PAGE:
Some Thoughts On Vintage

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This topic contains 20 replies, has 3 voices, and was last updated by  Andre 4 years ago.

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  • #3432

    Alan Brinton
    Participant

    “Vintage” literally refers to the period of time during which an item (paradigmatically, wine) was produced and/or sold or marketed. Thoughtful members of the eBay community say that terms such as “antique,” “vintage,” and “collectible” have been hijacked and blurred in meaning, but there appears to be some agreement in this usage: “antique” means over 100 years old; “vintage” means “on its way to becoming an antique,” between 50 and 100 years old; and “collectable” just means anything for which there are collectors. I will take these definitions as the starting point for my comments. So, on the assumption that the (straight-up) melodica as we know it came into existence around 1953 (when Hohner claims to have invented it), there are no antique melodicas, and all melodicas made and sold between 1953 and 1964 are vintage. We’re good on there being no antique melodicas, but I suggest that we need to examine the history and main stages of development of melodicas, up to the present age of China-plastic melodicas, in order to decide where to draw the line on what is considered a vintage melodica.

    I have a tentative proposal, which is that the vintage period is best regarded as extending to at least 1979, on the assumption that the Golden Age of Hohner melodicas extends from the Hohner Professional 36 (for which I have found a magazine advertisement from 1969) through the period during which The Hohner Piano 36, Hohner HM models (26, 27, 32) and related instruments were manufactured. That period seems to be 1974-1979, depending on when the Piano 36, successor to the Professional 36, was first marketed.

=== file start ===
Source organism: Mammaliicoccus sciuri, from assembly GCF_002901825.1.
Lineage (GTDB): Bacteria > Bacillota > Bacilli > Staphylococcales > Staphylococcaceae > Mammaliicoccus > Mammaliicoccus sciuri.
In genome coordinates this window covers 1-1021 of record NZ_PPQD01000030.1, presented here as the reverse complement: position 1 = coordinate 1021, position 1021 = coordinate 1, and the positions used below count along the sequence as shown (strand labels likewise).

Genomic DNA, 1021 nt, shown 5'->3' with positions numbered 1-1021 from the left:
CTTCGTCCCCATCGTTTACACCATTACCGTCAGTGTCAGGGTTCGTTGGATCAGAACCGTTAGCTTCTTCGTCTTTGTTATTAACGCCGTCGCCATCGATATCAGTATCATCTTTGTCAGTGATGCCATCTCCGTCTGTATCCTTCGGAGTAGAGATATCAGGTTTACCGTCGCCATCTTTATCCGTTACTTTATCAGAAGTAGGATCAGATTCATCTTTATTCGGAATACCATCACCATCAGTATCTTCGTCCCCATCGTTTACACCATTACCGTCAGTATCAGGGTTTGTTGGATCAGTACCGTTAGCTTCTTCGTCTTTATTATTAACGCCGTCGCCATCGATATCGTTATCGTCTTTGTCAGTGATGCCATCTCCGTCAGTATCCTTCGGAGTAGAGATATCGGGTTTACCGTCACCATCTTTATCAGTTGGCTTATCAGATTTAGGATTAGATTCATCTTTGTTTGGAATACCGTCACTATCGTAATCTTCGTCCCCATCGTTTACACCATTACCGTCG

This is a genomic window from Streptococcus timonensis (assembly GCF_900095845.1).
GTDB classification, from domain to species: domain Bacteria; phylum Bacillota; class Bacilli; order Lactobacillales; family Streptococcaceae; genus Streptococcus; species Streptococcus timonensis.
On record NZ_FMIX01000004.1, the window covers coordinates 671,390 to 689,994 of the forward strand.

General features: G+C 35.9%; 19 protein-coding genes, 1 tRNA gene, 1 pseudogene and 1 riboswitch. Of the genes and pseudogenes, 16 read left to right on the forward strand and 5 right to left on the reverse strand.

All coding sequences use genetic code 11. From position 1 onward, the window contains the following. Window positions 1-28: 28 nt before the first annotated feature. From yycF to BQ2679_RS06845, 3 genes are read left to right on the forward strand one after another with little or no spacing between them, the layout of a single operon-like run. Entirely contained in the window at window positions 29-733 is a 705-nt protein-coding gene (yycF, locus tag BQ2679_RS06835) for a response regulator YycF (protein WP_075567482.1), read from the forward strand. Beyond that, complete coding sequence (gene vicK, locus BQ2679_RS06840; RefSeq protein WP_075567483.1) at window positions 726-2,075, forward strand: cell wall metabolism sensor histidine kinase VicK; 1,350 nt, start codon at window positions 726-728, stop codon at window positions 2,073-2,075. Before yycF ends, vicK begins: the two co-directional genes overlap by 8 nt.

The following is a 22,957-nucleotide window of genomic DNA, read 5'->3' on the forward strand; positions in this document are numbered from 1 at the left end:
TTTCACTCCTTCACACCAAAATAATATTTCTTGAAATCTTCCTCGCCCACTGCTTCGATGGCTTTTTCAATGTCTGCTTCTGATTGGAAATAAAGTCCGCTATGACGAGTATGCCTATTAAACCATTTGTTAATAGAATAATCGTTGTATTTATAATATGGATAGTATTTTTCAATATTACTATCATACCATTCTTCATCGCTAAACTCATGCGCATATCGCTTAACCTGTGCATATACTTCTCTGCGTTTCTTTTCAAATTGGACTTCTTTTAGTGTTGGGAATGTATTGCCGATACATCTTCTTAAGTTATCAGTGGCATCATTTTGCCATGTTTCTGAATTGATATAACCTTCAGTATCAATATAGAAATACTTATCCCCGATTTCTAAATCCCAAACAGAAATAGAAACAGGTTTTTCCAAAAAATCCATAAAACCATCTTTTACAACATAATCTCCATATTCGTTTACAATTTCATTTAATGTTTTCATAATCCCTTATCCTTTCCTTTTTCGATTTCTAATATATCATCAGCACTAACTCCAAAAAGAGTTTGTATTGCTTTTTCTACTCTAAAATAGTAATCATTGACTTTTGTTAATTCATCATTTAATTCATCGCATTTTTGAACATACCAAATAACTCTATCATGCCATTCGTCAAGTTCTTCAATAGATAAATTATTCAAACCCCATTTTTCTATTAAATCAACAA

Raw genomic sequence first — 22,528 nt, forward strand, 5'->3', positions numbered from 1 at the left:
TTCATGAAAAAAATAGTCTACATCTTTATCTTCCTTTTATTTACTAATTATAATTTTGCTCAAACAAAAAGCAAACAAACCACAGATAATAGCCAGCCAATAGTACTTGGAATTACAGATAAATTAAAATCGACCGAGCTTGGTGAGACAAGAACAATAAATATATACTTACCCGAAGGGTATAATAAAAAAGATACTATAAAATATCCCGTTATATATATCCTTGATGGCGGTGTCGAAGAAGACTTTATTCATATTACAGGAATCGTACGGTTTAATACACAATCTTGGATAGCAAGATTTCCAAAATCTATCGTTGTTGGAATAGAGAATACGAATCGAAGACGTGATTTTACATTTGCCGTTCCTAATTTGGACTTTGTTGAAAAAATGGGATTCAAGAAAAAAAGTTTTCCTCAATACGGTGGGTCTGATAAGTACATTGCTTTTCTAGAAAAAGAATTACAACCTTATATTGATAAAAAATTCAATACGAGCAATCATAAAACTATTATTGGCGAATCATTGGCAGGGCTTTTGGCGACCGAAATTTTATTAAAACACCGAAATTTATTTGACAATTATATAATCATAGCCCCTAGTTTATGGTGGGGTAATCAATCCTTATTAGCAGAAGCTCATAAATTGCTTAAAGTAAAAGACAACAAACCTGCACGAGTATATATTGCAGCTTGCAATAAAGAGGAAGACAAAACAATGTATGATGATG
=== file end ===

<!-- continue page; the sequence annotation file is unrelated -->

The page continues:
The Big Three in the early development of the melodica are, of course, Hohner (melodica), Suzuki (melodion), and Yamaha (pianica). And the big three, in terms of alternatives for a high quality melodica at the present time are also Hohner, Suzuki, and Yamaha. I’m expressing some opinions here, but I know some here will agree with this one, when I add that I am referring to the present day Yamaha pianicas, the present day metal tray Suzuikis (Hammonds included), and the vintage “Golden Age” Hohners that are still available for purchase, in particular the ones referred to above. Hohner, Yamaha, and Suzuki went in different directions after 1980, though I need more information about specifics during the 80s and 90s. The differences in direction probably reflect market considerations and company philosophies. Hohner turned in the direction of mass marketing Chinese-plastic melodicas, instruments of mediocre quality whose distinctiveness lies, if anywhere, on the surface, in paint jobs and gimmickry. Yamaha turned to plastic, but with a much more conservative and quality driven approach, focusing on one specific design (in 25, 32, and 37 inch configurations) and maintaining high standards of quality (of build and of musicality). Suzuki developed lines of China-plastic models for mass marketing, but at the same time make a serious commitment to continuing to develop and improve the kinds of metal tray melodicas (Pro V37, M-37, A-34, M-32, Hammonds, etc.) that they had been producing in the past. Here is an opinion with which not everyone will agree: For casual use and even for performance, among currently available straight-up melodicas, there is not all that much difference once you get past the high end Yamahas and Suzukis. Some look and/or sound better to us than others; but they all fit into the “toy like” category. Our options, if we want a really high quality, distinctive melodica that’s more likely to feel and look like a “real instrument,” are three: (1) a Yamaha pianica, (2) a metal tray Suzuki (or Hammond), or (3) a vintage melodica. A vintage melodica may, it’s true, have some issues that need to be addressed, such as tuning, adjustments, or repairs.